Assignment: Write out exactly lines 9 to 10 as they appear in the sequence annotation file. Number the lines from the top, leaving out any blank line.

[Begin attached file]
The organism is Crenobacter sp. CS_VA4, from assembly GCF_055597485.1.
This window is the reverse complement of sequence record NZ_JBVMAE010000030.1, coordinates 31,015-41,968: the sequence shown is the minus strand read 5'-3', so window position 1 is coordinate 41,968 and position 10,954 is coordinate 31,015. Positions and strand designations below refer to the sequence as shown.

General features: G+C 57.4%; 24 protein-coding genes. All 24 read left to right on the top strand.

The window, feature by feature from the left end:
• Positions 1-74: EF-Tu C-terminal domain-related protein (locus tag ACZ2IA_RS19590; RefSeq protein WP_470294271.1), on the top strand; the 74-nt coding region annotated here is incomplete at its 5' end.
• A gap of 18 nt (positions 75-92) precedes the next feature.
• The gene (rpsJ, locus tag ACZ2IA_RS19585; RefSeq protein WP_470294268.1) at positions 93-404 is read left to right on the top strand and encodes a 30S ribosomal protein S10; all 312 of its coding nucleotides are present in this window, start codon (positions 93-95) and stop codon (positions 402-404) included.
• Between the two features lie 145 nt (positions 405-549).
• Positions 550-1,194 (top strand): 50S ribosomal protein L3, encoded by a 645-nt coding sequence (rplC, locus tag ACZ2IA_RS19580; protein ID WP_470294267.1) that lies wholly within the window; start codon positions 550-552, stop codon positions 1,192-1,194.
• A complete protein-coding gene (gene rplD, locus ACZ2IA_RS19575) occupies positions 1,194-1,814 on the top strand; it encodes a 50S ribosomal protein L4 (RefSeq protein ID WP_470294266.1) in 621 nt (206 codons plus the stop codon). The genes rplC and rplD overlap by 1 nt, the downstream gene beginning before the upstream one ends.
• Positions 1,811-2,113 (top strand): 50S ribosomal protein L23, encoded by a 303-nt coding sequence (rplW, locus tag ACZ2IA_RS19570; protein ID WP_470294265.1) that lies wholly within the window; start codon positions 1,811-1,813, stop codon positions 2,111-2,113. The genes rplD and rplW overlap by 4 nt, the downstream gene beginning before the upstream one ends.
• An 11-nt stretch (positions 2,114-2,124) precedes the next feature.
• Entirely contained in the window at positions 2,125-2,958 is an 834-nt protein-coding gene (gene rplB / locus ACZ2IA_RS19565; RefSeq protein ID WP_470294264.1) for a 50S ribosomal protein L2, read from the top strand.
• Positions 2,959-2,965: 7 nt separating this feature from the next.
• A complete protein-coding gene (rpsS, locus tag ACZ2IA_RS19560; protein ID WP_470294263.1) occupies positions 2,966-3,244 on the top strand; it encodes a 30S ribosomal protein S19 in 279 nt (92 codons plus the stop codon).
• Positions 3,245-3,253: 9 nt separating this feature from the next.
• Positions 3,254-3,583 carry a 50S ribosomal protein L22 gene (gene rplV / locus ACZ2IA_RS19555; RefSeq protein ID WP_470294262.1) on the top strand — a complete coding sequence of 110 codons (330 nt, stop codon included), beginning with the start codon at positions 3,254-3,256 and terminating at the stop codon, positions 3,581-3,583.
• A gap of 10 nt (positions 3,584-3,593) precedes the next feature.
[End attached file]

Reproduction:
• Positions 550-1,194 (top strand): 50S ribosomal protein L3, encoded by a 645-nt coding sequence (rplC, locus tag ACZ2IA_RS19580; protein ID WP_470294267.1) that lies wholly within the window; start codon positions 550-552, stop codon positions 1,192-1,194.
• A complete protein-coding gene (gene rplD, locus ACZ2IA_RS19575) occupies positions 1,194-1,814 on the top strand; it encodes a 50S ribosomal protein L4 (RefSeq protein ID WP_470294266.1) in 621 nt (206 codons plus the stop codon). The genes rplC and rplD overlap by 1 nt, the downstream gene beginning before the upstream one ends.